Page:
Digital Health News recently reported that a security breach prompted the East Anglian Air Ambulance (EAAA) service to issue a warning about the dangers of phishing.
The warning was aimed at both staff and public and centred on the risk of receiving a malicious spoofed email from within the EAAA. “If you receive an email from someone you know within our organisation with the subject line: ‘Update message from …’ please do not open it and delete it immediately,” the statement read.
Good advice in the circumstances, and EAAA – which is a charity – did the right thing in getting that statement out as quickly as possible. But that’s where the positivity, such as it is, ends for me. That the breach was the result of a staff email account being hacked and organisational contacts therefore being sent the phishing e-mail underscores a common problem: a lack of meaningful cybersecurity awareness among health and care employees.
Time to take it seriously
Targeted phishing, be it of the ‘spear’ variety – where typically the employees of a particular organisation, or even department within that organisation, are targeted – or the ‘whaling’ variety, where specific C-suite executives are targeted, is not just a health sector problem. But it’s one that needs to be taken very seriously indeed.
Last year there were reports of an increase in phishing of NHSmail accounts, particularly within GP practices. It was sufficient for NHS Digital to list it as an open ‘critical incident’, which suggests seriousness.
Yet, as I reported earlier this year, 99 percent of NHS email domains have inadequate phishing attack protection. Even if there were Domain-based Message Authentication, Reporting and Conformance (DMARC) in place to validate emails and help prevent domain spoofing, that still wouldn’t be taking it seriously enough in my book.
Train on time
So, what would? Simply put, NHS staff have to be an integral part of any serious security posturing and that means effective and ongoing awareness training. Of course, I understand that your average NHS trust, GP practice or other health sector service organisation is in a situation where staff are stretched to breaking point and time is an endangered resource. But until there is a firm understanding that an investment of cash and time is required, I cannot see the security conundrum being cracked.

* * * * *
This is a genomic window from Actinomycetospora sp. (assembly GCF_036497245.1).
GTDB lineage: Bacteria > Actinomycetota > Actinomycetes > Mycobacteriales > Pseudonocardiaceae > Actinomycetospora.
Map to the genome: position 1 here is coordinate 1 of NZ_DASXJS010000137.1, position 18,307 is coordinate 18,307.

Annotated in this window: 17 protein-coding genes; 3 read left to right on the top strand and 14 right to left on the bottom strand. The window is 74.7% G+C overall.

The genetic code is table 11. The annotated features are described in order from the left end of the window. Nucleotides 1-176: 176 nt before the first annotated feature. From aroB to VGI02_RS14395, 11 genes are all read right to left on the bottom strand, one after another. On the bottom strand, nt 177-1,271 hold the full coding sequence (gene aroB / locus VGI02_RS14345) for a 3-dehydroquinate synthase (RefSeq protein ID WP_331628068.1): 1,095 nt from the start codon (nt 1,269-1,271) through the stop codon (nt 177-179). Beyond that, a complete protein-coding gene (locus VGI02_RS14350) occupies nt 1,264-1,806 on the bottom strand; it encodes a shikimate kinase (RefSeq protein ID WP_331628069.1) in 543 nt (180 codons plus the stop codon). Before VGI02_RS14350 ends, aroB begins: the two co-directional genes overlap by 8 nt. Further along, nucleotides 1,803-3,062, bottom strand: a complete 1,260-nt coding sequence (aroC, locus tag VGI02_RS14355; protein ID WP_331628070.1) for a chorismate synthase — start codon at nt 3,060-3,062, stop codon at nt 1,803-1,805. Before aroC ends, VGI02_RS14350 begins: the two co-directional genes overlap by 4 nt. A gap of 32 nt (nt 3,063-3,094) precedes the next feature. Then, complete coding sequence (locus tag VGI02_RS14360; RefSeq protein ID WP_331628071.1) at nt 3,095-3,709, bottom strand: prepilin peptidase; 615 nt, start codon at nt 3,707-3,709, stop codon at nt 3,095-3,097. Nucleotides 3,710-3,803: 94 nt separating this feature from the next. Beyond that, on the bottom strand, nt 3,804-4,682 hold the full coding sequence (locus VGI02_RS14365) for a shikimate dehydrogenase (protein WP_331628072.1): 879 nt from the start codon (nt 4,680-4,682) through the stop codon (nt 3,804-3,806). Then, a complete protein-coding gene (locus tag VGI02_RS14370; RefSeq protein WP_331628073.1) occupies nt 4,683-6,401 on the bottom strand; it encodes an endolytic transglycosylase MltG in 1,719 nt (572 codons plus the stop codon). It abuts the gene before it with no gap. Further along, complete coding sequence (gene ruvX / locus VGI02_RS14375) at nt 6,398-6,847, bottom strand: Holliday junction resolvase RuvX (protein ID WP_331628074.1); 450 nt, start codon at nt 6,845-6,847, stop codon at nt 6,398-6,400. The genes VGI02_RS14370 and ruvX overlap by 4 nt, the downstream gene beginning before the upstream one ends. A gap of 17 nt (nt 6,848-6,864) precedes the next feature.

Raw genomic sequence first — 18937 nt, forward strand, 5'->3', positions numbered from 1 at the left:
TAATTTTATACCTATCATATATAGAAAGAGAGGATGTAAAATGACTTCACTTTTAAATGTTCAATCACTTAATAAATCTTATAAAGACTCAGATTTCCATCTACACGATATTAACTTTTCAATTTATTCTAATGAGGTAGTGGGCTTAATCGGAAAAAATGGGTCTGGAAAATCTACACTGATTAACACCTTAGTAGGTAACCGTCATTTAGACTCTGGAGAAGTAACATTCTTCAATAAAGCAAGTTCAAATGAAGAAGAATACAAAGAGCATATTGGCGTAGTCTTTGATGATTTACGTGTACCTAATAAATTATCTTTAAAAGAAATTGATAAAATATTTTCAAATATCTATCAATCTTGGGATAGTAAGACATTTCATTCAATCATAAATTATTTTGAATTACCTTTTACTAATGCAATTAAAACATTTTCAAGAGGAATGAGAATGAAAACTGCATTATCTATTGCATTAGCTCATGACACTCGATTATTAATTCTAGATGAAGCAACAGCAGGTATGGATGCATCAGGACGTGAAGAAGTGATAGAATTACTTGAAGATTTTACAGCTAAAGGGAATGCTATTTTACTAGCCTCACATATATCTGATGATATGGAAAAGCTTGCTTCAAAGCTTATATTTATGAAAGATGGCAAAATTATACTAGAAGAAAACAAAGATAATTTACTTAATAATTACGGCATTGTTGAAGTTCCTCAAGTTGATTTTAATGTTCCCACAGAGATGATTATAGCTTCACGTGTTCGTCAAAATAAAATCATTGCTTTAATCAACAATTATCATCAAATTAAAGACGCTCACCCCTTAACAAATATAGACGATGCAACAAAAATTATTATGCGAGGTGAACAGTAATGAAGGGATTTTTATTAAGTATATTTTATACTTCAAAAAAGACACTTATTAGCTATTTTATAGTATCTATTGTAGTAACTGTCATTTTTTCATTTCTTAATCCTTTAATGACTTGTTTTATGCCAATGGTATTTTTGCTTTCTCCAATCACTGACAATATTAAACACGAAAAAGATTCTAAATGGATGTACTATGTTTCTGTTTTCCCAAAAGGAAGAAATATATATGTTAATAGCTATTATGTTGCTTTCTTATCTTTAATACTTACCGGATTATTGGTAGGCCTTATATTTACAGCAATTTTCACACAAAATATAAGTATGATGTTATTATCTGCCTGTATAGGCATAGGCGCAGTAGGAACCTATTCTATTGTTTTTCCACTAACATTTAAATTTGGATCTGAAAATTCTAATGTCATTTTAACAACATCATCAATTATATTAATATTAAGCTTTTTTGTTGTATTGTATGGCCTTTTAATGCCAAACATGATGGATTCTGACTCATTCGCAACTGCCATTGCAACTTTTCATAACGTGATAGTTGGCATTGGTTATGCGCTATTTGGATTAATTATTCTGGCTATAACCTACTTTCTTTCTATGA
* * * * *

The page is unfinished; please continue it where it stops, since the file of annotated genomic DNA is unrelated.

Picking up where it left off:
The CareCERT Assure, Knowledge and React programmes are all doing their bit in theory, but in practice the gaps are emerging. Mandatory staff training must include more than just a nod to cybersecurity awareness, but equally users must be embraced as part of the solution to the problem rather than treated as part of the problem itself.
A checkbox completion attitude doesn’t cut it, nor does a six-monthly memo email advising on the latest risks. What’s needed is hands-on, dynamic, programmes such as Phishing Real from the West Midlands Ambulance Service (WMAS).
Originally developed by the WMAS internal penetration testing team, Phishing Real has been tweaked to become an easy-to-use phishing attack simulator that could be used by any trust to test staff awareness and educate through practical exposure. So, for example, it can be set up to test if staff will attempt a login to an N3 hosted page with trust branding or a NHS ‘mimic site’ that clones a well known real site in an attempt to capture logins.
Rather than apportioning blame for getting suckered by these attack simulations, the system can be configured as an awareness campaign by responding to link clicking and login attempts with a redirect to a phishing awareness page. Alternatively, it could be used to benchmark the effectiveness of existing in-house awareness training.
Ten months ago, a survey of NHS IT managers discovered a mere 11 percent of doctors and six percent of nurses had received cybersecurity training. That wasn’t good enough then, it isn’t good enough now, and assuming we all want a secure health service in the future it won’t be good enough in the years to come…